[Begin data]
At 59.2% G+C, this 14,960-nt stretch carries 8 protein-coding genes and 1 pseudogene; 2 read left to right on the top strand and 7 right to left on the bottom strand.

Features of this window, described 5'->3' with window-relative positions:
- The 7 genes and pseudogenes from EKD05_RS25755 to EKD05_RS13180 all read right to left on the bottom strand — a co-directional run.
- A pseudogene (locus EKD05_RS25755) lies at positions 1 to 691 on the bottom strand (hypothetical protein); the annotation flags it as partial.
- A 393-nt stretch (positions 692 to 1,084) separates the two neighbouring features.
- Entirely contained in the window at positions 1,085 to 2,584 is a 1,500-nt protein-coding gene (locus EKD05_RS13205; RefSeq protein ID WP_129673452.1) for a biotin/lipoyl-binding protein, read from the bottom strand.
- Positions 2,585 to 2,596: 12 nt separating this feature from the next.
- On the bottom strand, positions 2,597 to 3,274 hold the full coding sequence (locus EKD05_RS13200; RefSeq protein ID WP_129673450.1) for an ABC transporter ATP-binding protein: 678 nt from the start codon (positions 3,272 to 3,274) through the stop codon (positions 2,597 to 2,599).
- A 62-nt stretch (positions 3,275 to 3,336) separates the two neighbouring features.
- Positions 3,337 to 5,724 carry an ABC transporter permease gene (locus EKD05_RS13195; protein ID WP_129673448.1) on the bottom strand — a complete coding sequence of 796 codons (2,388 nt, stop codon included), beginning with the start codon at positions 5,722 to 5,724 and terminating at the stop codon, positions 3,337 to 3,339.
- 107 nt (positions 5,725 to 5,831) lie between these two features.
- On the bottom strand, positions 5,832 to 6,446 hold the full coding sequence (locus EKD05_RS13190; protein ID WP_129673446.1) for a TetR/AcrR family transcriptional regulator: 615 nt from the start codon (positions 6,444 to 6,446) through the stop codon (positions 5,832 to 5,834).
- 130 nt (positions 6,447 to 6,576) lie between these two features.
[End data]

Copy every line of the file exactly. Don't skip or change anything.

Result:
At 59.2% G+C, this 14,960-nt stretch carries 8 protein-coding genes and 1 pseudogene; 2 read left to right on the top strand and 7 right to left on the bottom strand.

Features of this window, described 5'->3' with window-relative positions:
- The 7 genes and pseudogenes from EKD05_RS25755 to EKD05_RS13180 all read right to left on the bottom strand — a co-directional run.
- A pseudogene (locus EKD05_RS25755) lies at positions 1 to 691 on the bottom strand (hypothetical protein); the annotation flags it as partial.
- A 393-nt stretch (positions 692 to 1,084) separates the two neighbouring features.
- Entirely contained in the window at positions 1,085 to 2,584 is a 1,500-nt protein-coding gene (locus EKD05_RS13205; RefSeq protein ID WP_129673452.1) for a biotin/lipoyl-binding protein, read from the bottom strand.
- Positions 2,585 to 2,596: 12 nt separating this feature from the next.
- On the bottom strand, positions 2,597 to 3,274 hold the full coding sequence (locus EKD05_RS13200; RefSeq protein ID WP_129673450.1) for an ABC transporter ATP-binding protein: 678 nt from the start codon (positions 3,272 to 3,274) through the stop codon (positions 2,597 to 2,599).
- A 62-nt stretch (positions 3,275 to 3,336) separates the two neighbouring features.
- Positions 3,337 to 5,724 carry an ABC transporter permease gene (locus EKD05_RS13195; protein ID WP_129673448.1) on the bottom strand — a complete coding sequence of 796 codons (2,388 nt, stop codon included), beginning with the start codon at positions 5,722 to 5,724 and terminating at the stop codon, positions 3,337 to 3,339.
- 107 nt (positions 5,725 to 5,831) lie between these two features.
- On the bottom strand, positions 5,832 to 6,446 hold the full coding sequence (locus EKD05_RS13190; protein ID WP_129673446.1) for a TetR/AcrR family transcriptional regulator: 615 nt from the start codon (positions 6,444 to 6,446) through the stop codon (positions 5,832 to 5,834).
- 130 nt (positions 6,447 to 6,576) lie between these two features.